- Cruciate ligament tear: Description
- Cruciate Ligament Tear: Symptoms
- Cruciate Ligament Tear: Causes and Risk Factors
- Cruciate ligament tear: examinations and diagnosis
- Cruciate ligament tear: treatment
- Cruciate Ligament Tear: Disease Course and Prognosis
On Torn ACL (Cruciate ligament rupture) in the knee is usually the result of a sports accident and weakens the stability of the knee. Most of the anterior cruciate ligament is affected, sometimes the posterior cruciate ligament. Treatment is surgical or conservative depending on the nature and extent of the injury. Read all important information about the cruciate ligament tear here!
ICD codes for this disease: ICD codes are internationally valid medical diagnosis codes. They are found e.g. in doctor's letters or on incapacity certificates. S83
Causes and risk factors
Examinations and diagnosis
Disease course and prognosis
Cruciate ligament tear: Description
In a cruciate ligament rupture, the anterior cruciate ligament in the knee joint is usually injured, more rarely the posterior cruciate ligament. The affected cruciate ligament may tear completely or only partially.
Both cruciate ligaments have the task to stabilize the knee, to limit his movements and to protect against contortions. They run crosswise in the interior of the joint from the femur (femur) to the tibia (tibia). In addition to the two cross straps, the inner and outer straps stabilize the complicated knee joint.
Anterior cruciate ligament
The four-centimeter-long and ten-millimeter-wide anterior cruciate ligament twists particularly in the knee flexion, thus preventing an advance of the tibia compared to the thighbone. It consists of two shares. The anterior portion attaches to the middle of the tibia at the front, while the posterior portion attaches to the outer portion of the tibial articular surface. Both parts unite for common anchoring in the posterior, inner area of the outer articular process of the femur.
Anterior cruciate ligament injury (such as a cruciate ligament tear) is the most common ligament injury to the knee joint, followed by isolated injury to the inner ligament. Those affected are usually between 20 and 30 years old, physically active and male in more than two thirds of the cases. Only in rare cases (ten percent) does an anterior cruciate ligament tear occur in isolation. In about half of the cases, the meniscus is additionally damaged.
In about a quarter of cases, the anterior cruciate ligament is torn and not completely interrupted.
Posterior cruciate ligament
The posterior cruciate ligament is considered the most stable of the four knee ligaments. It consists of two strands: one anchored to the anterior, outer femoral articular surface, while the second strand attaches to the middle of the thighbone at the back. Together, both strands pull to the back of the tibia. The posterior cruciate ligament prevents a shin of the tibia to the rear.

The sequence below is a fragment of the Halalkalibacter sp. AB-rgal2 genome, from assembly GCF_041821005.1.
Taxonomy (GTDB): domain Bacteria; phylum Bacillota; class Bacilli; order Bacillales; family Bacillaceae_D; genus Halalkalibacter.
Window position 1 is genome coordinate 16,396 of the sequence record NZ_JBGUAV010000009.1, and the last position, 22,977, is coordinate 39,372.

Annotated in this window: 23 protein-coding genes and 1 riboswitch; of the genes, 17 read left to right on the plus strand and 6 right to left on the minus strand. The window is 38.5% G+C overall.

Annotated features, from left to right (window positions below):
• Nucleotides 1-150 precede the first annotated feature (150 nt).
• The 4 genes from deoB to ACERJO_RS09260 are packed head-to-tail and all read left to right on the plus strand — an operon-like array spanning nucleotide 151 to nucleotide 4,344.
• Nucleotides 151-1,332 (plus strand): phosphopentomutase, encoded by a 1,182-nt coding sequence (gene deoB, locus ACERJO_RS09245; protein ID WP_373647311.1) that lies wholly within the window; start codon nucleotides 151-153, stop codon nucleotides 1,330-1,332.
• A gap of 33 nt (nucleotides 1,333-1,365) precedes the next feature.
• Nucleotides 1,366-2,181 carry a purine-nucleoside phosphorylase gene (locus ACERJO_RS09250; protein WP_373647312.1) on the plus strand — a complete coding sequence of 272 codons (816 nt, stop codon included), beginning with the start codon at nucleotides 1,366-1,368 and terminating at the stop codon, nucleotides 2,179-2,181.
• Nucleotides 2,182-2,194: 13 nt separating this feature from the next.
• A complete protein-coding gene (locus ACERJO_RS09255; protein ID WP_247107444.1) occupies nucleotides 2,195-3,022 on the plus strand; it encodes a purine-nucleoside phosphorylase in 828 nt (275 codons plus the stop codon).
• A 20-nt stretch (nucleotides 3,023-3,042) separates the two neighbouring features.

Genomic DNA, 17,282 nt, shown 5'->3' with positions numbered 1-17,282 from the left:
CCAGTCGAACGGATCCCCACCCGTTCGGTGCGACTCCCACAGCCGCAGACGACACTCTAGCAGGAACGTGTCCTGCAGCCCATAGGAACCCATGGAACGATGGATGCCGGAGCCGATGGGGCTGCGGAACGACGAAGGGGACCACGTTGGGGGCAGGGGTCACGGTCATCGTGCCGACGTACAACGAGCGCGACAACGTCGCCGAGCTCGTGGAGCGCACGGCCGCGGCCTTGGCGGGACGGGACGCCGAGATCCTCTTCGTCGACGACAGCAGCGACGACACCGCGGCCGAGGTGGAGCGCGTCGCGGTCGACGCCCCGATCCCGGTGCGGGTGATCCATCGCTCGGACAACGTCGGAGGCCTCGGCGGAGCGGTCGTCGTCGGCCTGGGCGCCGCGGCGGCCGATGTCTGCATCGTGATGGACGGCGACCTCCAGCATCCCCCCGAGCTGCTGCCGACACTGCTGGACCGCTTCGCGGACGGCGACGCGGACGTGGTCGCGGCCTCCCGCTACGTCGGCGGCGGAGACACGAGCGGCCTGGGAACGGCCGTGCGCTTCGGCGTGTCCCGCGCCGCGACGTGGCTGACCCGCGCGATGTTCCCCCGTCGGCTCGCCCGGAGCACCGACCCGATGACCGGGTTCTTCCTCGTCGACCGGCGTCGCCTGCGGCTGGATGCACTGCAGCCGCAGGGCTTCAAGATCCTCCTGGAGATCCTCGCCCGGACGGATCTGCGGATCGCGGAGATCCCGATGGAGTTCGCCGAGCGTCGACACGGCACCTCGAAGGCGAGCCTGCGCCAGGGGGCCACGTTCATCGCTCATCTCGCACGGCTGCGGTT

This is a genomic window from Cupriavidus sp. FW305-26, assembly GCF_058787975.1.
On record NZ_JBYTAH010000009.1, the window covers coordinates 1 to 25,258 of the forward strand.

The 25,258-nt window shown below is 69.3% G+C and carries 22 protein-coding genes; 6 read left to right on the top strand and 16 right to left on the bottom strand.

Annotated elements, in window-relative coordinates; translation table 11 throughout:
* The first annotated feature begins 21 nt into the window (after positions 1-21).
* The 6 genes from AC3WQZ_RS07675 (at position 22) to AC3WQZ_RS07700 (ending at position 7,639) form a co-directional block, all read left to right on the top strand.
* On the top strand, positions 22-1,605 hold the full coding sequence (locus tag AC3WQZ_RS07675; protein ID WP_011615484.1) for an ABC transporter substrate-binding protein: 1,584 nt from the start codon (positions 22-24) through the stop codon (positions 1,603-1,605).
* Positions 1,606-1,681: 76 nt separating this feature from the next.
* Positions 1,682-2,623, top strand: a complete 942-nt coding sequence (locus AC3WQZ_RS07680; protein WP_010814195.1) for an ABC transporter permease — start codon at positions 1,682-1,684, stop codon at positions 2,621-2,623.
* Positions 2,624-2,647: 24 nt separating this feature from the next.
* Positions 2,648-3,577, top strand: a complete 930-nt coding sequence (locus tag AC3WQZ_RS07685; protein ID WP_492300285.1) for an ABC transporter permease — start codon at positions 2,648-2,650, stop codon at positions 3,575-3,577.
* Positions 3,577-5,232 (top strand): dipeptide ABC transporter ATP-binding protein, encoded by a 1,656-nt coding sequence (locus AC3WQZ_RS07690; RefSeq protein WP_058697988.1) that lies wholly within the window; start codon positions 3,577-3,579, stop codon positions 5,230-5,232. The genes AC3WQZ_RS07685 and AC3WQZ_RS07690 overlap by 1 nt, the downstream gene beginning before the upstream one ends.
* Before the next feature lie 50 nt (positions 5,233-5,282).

A posterior cruciate ligament tear is less common than an anterior cruciate ligament rupture and often happens during exercise. Then it is often an isolated injury (no accompanying injuries). If, on the other hand, a traffic accident is the cause of a posterior cruciate ligament tear, further fractions of the knee are usually injured.
Cruciate Ligament Tear: Symptoms
Everything important to the typical signs of a cruciate ligament tear read in the article cruciate ligament tear: Symptoms.
An injury can affect various parts of the knee joint. But other causes can cause pain. See which ones!
Cruciate Ligament Tear: Causes and Risk Factors
Sports and car accidents are the most common reasons for one anterior cruciate ligament tear, In sports, the injury often happens when putting on the ground with sudden braking with the knee in knee extension as in a jump. By such a fall, the knee is involuntarily braked, bent and turned outwards. An anterior cruciate ligament tear thus classically occurs as a result of an abrupt braking movement with simultaneous rotation in the knee. The risk is mainly for football and skiing.
Complex injuries often occur in an anterior cruciate ligament tear: The rupture is accompanied by a violation of the inner meniscus and / or the inner ligament. In violation of all three structures one speaks of an "unhappy triad", the "unfortunate threesome".
On posterior cruciate ligament tear is usually the result of external violence as in sports or car accidents. By forcibly countering with bent knee, the posterior cruciate ligament is overstretched and tears. Even with strong rotational movements and a lateral Aufklappdruck on the knee joint, the rear cruciate ligament can tear. Most of the time, other parts of the knee are also damaged.
Cruciate ligament tear: examinations and diagnosis
The specialists for a cruciate ligament rupture are orthopedists, accident surgeons and sports physicians. First, the doctor will ask questions such as:
- How did you hurt yourself?
- When did the accident happen?
- Did you hear a noise during the accident?